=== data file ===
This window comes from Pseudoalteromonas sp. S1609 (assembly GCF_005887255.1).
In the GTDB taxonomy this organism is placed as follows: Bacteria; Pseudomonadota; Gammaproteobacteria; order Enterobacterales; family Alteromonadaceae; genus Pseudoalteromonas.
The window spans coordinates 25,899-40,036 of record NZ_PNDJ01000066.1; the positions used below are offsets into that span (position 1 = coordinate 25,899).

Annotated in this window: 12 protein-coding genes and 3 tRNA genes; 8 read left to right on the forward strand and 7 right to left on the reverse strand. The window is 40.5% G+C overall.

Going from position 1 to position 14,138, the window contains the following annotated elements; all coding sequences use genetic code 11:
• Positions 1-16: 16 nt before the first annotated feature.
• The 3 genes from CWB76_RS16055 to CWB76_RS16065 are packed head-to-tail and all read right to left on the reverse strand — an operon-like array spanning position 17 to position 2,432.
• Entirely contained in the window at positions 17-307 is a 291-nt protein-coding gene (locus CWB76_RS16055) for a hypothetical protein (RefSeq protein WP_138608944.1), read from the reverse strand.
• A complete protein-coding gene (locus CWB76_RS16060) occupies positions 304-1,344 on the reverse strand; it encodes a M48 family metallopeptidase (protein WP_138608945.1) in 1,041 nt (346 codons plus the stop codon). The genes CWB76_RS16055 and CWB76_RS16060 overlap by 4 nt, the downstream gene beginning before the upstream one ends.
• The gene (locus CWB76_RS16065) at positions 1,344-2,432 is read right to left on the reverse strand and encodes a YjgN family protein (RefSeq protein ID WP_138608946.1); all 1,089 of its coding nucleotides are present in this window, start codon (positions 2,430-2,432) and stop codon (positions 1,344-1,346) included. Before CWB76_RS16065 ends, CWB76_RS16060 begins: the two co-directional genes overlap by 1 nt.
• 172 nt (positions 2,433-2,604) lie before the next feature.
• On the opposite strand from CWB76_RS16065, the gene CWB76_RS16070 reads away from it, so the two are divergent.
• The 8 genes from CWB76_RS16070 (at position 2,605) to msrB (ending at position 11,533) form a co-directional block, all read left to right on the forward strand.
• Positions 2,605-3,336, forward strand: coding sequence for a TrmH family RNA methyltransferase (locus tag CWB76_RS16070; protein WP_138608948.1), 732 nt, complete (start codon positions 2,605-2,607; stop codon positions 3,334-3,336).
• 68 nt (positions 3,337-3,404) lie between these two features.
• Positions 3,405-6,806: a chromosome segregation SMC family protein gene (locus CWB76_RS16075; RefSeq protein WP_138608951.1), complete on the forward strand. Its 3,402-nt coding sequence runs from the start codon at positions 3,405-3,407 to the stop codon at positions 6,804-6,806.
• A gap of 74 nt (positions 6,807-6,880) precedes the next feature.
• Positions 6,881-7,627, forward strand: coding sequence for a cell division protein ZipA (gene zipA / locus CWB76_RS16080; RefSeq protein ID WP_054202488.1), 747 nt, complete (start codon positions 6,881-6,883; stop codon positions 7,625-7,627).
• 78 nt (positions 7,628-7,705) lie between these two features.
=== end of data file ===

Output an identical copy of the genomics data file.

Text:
This window comes from Pseudoalteromonas sp. S1609 (assembly GCF_005887255.1).
In the GTDB taxonomy this organism is placed as follows: Bacteria; Pseudomonadota; Gammaproteobacteria; order Enterobacterales; family Alteromonadaceae; genus Pseudoalteromonas.
The window spans coordinates 25,899-40,036 of record NZ_PNDJ01000066.1; the positions used below are offsets into that span (position 1 = coordinate 25,899).

Annotated in this window: 12 protein-coding genes and 3 tRNA genes; 8 read left to right on the forward strand and 7 right to left on the reverse strand. The window is 40.5% G+C overall.

Going from position 1 to position 14,138, the window contains the following annotated elements; all coding sequences use genetic code 11:
• Positions 1-16: 16 nt before the first annotated feature.
• The 3 genes from CWB76_RS16055 to CWB76_RS16065 are packed head-to-tail and all read right to left on the reverse strand — an operon-like array spanning position 17 to position 2,432.
• Entirely contained in the window at positions 17-307 is a 291-nt protein-coding gene (locus CWB76_RS16055) for a hypothetical protein (RefSeq protein WP_138608944.1), read from the reverse strand.
• A complete protein-coding gene (locus CWB76_RS16060) occupies positions 304-1,344 on the reverse strand; it encodes a M48 family metallopeptidase (protein WP_138608945.1) in 1,041 nt (346 codons plus the stop codon). The genes CWB76_RS16055 and CWB76_RS16060 overlap by 4 nt, the downstream gene beginning before the upstream one ends.
• The gene (locus CWB76_RS16065) at positions 1,344-2,432 is read right to left on the reverse strand and encodes a YjgN family protein (RefSeq protein ID WP_138608946.1); all 1,089 of its coding nucleotides are present in this window, start codon (positions 2,430-2,432) and stop codon (positions 1,344-1,346) included. Before CWB76_RS16065 ends, CWB76_RS16060 begins: the two co-directional genes overlap by 1 nt.
• 172 nt (positions 2,433-2,604) lie before the next feature.
• On the opposite strand from CWB76_RS16065, the gene CWB76_RS16070 reads away from it, so the two are divergent.
• The 8 genes from CWB76_RS16070 (at position 2,605) to msrB (ending at position 11,533) form a co-directional block, all read left to right on the forward strand.
• Positions 2,605-3,336, forward strand: coding sequence for a TrmH family RNA methyltransferase (locus tag CWB76_RS16070; protein WP_138608948.1), 732 nt, complete (start codon positions 2,605-2,607; stop codon positions 3,334-3,336).
• 68 nt (positions 3,337-3,404) lie between these two features.
• Positions 3,405-6,806: a chromosome segregation SMC family protein gene (locus CWB76_RS16075; RefSeq protein WP_138608951.1), complete on the forward strand. Its 3,402-nt coding sequence runs from the start codon at positions 3,405-3,407 to the stop codon at positions 6,804-6,806.
• A gap of 74 nt (positions 6,807-6,880) precedes the next feature.
• Positions 6,881-7,627, forward strand: coding sequence for a cell division protein ZipA (gene zipA / locus CWB76_RS16080; RefSeq protein ID WP_054202488.1), 747 nt, complete (start codon positions 6,881-6,883; stop codon positions 7,625-7,627).
• 78 nt (positions 7,628-7,705) lie between these two features.